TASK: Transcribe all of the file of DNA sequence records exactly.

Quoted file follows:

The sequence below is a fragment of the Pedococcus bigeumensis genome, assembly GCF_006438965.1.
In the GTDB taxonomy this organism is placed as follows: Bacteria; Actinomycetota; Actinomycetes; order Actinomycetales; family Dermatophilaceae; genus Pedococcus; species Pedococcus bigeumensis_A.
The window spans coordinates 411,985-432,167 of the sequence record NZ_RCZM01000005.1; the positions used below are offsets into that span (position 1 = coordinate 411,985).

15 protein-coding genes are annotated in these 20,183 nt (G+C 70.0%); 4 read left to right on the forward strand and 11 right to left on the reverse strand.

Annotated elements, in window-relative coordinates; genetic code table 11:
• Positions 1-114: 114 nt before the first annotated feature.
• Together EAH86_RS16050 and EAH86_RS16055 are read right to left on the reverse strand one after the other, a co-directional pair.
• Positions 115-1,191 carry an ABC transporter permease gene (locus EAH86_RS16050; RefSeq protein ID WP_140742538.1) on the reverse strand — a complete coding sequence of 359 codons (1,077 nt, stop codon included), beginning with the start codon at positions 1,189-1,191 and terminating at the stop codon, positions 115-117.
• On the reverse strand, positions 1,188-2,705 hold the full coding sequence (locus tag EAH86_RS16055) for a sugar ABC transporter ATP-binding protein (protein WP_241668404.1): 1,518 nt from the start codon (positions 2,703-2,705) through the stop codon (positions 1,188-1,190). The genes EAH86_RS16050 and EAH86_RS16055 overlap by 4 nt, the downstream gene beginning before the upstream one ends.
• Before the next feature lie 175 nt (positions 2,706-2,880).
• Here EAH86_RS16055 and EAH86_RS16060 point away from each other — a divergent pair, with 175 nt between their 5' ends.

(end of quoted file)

The sequence below is a fragment of the Pedococcus bigeumensis genome, assembly GCF_006438965.1.
In the GTDB taxonomy this organism is placed as follows: Bacteria; Actinomycetota; Actinomycetes; order Actinomycetales; family Dermatophilaceae; genus Pedococcus; species Pedococcus bigeumensis_A.
The window spans coordinates 411,985-432,167 of the sequence record NZ_RCZM01000005.1; the positions used below are offsets into that span (position 1 = coordinate 411,985).

15 protein-coding genes are annotated in these 20,183 nt (G+C 70.0%); 4 read left to right on the forward strand and 11 right to left on the reverse strand.

Annotated elements, in window-relative coordinates; genetic code table 11:
• Positions 1-114: 114 nt before the first annotated feature.
• Together EAH86_RS16050 and EAH86_RS16055 are read right to left on the reverse strand one after the other, a co-directional pair.
• Positions 115-1,191 carry an ABC transporter permease gene (locus EAH86_RS16050; RefSeq protein ID WP_140742538.1) on the reverse strand — a complete coding sequence of 359 codons (1,077 nt, stop codon included), beginning with the start codon at positions 1,189-1,191 and terminating at the stop codon, positions 115-117.
• On the reverse strand, positions 1,188-2,705 hold the full coding sequence (locus tag EAH86_RS16055) for a sugar ABC transporter ATP-binding protein (protein WP_241668404.1): 1,518 nt from the start codon (positions 2,703-2,705) through the stop codon (positions 1,188-1,190). The genes EAH86_RS16050 and EAH86_RS16055 overlap by 4 nt, the downstream gene beginning before the upstream one ends.
• Before the next feature lie 175 nt (positions 2,706-2,880).
• Here EAH86_RS16055 and EAH86_RS16060 point away from each other — a divergent pair, with 175 nt between their 5' ends.